The coronavirus pandemic has thrown everything for a loop; we were no longer able to do things that we would normally do without a moment’s thought, like spend time with friends, head down to the shops and even hug those you’re close to. Things are slowly but surely getting back to normal and one of the latest steps has been to reopen pubs and restaurants.
If you’re anything like us, you’ve missed the simple pleasure of meeting up with the important people in your life, heading out to a great pub and enjoying a fine meal over a few drinks in a relaxed setting. Cornwall is spoilt for choice for great foody pubs, so it’s been a particularly difficult thing to lose!
Thankfully, things are getting back to normal and the Government is urging the public to support the hospitality trade, which has felt the economic impact of the pandemic as hard as any other sector.
With that in mind, here are 10 of the best gastropubs in Cornwall that are well worth a visit.
The Mariners, Rock
The Mariners pub relaunched under Paul and Emma Ainsworth last year and has gone from strength to strength ever since. Sharp’s Brewery beers are on tap for a refreshing pint, while there’s an all-day menu and cream teas on the food side of things. The menu has been designed by Paul and joint head chefs Joe Rozier and Tom Dawes, with a focus on British classics, but there’s a huge amount of variety to keep even the fussiest diners interested. The Mariners is also fortunate enough to enjoy spectacular views out over the water, especially when dining upstairs.
St Tudy Inn, Bodmin
When a pub holds a Michelin Bib Gourmand, you know that’s a great sign and St Tudy Inn’s rustic cuisine is a delight. The pub itself creates a cosy and warm atmosphere, while on the drinks side of things, you won’t find it easy what to choose from the fine selection of wines and real ale on offer. Don’t forget pudding, with a walnut and honey tart among the many delights on offer.
The Plume of Feathers, Mitchell
This pub has just scooped a gold Taste of The West award following the arrival of new head chef Andrew Dudley. This 16th century inn has been turned into a luxury B&B country pub, but still retains all its original charm, offering a contemporary restaurant while retaining the original oak beamed ceilings and wood burner. Feel free to bring your dog along to this welcoming pub and prepare to enjoy some great food.
Port Gaverne Restaurant and Hotel, Port Isaac
If you’re holiday making in the area, chances are you might pay a visit to picturesque Port Isaac, the fishing village made famous by ITV’s Doc Martin. It’s a fine spot for coastal walks too, so if you find yourself in the area and peckish, the Port Gaverne Restaurant and Hotel, tucked away in a secluded cove, is well worth a visit. It has been hailed as one of the top pubs in the county in recent years, including Best Pub in Cornwall in Pub and Bar Magazine in 2017. Menus change by the season, using ultra-fresh coastal food.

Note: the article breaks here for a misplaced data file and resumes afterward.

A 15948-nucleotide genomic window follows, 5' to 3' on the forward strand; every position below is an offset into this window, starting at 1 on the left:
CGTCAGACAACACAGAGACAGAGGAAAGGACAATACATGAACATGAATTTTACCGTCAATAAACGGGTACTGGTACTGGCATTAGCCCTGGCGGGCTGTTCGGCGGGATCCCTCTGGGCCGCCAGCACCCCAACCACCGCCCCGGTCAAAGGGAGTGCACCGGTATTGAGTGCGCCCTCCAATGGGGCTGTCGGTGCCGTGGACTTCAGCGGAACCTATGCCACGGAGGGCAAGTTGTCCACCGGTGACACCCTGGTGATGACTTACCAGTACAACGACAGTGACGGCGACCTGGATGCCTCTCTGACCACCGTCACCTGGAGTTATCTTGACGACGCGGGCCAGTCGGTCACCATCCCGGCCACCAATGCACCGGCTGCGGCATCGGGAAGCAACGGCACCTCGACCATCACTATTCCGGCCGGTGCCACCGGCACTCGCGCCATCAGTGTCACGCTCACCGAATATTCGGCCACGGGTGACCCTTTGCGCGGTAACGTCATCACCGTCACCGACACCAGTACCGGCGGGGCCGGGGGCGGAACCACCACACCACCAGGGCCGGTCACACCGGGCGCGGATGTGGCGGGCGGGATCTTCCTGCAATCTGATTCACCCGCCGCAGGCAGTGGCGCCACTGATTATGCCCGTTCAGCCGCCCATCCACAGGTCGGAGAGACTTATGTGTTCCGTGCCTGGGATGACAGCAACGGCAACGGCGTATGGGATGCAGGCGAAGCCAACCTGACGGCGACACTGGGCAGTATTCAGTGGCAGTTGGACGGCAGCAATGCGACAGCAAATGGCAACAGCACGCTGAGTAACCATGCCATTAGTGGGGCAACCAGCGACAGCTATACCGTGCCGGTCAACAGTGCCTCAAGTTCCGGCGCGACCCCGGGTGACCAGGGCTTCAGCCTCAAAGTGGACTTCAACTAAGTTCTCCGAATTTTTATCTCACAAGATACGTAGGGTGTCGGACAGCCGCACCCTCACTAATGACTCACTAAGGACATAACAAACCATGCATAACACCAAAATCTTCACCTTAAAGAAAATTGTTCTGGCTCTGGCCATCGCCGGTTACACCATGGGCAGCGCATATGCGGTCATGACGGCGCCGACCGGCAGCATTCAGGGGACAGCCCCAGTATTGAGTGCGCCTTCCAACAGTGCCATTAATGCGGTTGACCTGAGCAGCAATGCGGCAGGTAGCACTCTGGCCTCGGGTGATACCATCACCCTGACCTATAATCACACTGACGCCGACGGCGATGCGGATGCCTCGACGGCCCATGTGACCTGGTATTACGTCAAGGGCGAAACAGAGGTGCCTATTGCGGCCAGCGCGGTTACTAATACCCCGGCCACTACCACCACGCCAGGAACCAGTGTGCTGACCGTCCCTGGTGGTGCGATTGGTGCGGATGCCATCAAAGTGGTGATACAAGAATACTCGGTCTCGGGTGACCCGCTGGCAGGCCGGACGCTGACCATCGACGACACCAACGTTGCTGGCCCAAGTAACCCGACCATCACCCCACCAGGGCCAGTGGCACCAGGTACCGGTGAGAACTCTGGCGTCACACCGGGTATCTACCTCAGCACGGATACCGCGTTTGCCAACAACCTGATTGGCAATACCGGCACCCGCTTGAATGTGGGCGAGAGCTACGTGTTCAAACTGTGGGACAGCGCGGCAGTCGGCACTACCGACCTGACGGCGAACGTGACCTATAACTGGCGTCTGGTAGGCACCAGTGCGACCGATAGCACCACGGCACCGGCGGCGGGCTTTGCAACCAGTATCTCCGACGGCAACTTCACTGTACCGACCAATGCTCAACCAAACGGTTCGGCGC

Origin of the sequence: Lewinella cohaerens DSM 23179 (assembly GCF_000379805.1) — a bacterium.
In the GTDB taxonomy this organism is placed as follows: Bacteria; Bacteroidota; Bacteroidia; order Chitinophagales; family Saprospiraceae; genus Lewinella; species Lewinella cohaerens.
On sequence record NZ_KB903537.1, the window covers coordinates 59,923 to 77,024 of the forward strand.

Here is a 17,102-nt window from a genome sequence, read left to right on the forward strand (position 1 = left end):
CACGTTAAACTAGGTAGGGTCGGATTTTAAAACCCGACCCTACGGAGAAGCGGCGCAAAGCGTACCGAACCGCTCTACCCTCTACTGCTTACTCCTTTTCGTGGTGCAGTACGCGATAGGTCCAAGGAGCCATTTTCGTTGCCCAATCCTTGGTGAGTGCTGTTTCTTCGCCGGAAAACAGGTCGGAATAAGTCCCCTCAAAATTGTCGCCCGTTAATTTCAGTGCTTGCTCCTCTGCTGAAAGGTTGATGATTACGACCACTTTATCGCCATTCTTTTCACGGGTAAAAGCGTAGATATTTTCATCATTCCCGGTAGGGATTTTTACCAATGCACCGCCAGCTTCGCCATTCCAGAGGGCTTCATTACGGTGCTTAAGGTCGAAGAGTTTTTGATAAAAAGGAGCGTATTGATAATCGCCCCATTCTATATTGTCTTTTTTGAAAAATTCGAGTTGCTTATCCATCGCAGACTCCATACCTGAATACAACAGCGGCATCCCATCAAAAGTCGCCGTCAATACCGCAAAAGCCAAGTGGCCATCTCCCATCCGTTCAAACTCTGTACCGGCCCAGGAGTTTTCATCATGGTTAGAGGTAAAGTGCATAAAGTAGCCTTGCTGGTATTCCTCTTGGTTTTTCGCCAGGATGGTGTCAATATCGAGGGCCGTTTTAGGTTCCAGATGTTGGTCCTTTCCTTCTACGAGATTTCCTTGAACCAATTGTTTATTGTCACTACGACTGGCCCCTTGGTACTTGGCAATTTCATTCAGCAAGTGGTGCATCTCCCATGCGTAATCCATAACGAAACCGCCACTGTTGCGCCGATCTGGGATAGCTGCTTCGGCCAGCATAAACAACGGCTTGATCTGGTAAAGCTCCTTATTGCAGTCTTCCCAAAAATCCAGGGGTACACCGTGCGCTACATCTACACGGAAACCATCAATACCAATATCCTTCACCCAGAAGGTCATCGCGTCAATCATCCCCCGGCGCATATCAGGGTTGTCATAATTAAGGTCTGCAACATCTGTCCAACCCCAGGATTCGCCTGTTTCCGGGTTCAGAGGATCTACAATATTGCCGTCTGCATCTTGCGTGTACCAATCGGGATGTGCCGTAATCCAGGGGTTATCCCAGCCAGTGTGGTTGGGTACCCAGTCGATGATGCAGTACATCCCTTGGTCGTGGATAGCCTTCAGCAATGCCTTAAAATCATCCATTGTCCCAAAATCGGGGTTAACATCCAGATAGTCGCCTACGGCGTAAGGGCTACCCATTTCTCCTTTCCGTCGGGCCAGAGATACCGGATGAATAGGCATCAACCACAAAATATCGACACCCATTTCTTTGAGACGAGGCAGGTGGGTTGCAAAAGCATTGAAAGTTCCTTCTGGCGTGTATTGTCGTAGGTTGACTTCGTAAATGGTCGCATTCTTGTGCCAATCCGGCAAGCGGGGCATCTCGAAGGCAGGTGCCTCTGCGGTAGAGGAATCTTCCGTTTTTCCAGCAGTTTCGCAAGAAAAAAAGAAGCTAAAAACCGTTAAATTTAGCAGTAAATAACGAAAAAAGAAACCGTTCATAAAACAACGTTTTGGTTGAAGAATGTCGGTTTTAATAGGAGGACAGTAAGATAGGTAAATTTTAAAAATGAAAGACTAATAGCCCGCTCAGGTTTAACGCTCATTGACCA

The Ferryboat Inn, Helford Passage
You won’t find oysters any fresher than those at The Ferryboat, which stands in a stunning location on the bank of the beautiful Helford River near Falmouth. They’re farmed only yards away at the Duchy oyster farm, but if oysters or seafood aren’t your cup of tea, the wide-ranging menu should have something you’ll enjoy, which you can wash down with a refreshing glass of Cornish cider.
The Springer Spaniel, Launceston
This is a pub that embraces its Cornish countryside roots, shown through its rustic interior and a menu that is equally rustic, created using local fruit, veg and as much of the food as possible. There’s a playful side to the food too, with Seafood Wreck, Three Little Pigs and even a Fish Finger Sarnie among the options! Don’t let that fool you though, for under the light-hearted exterior lies a pub that demands your attention.
Driftwood Spars, St Agnes
There can’t be many pubs in the entire country that has its own microbrewery on the other side of the road! But that’s true of Driftwood Spars, a friendly inn close to the pretty beach of Trevaunance Cove, which is overlooked by the pub’s upstairs dining area. Three separate bars are timbered with the masts (or spars) of sailing ships, all serving some of the beers made across the road at the brewery. The pub also has a great history; it’s rumoured there is an old smugglers’ tunnel that leads up from behind the bar through the cliff face!
Ship Inn, Porthleven
Standing right on the harbourside at Porthlevel, The Ship Inn’s bustling bar and busy dining room is a testament to the tasty food and welcoming atmosphere. The views out to the sea are fantastic and at night, there are few more romantic sights than the floodlit harbour. There’s a real range of drinks to choose from and the changing guest beers mean there’s always something new to try.
Gurnard’s Head, Zennor
Standing on a pretty stretch of coast between St Ives and St Just, The Gurnard’s Head has built a reputation on a short, fresh and seasonal menu, where everything is done right. The huge enclosed garden is perfect for social distance eating outside, while in the colder months when things are back to normal, the bar area is warmed by log fires. Carafes of wine mean there’s always a wide choice of open bottles to enjoy, up to 20 at once.
Rashleigh Inn, Polkerris
Locally known as ‘The Inn on the Beach’, The Rashleigh does have a perfect position overlooking the pretty cove of Polkerris and St Austell Bay beyond. The pub is well known for its great food and decent beer — and there are few pubs anywhere with a better view.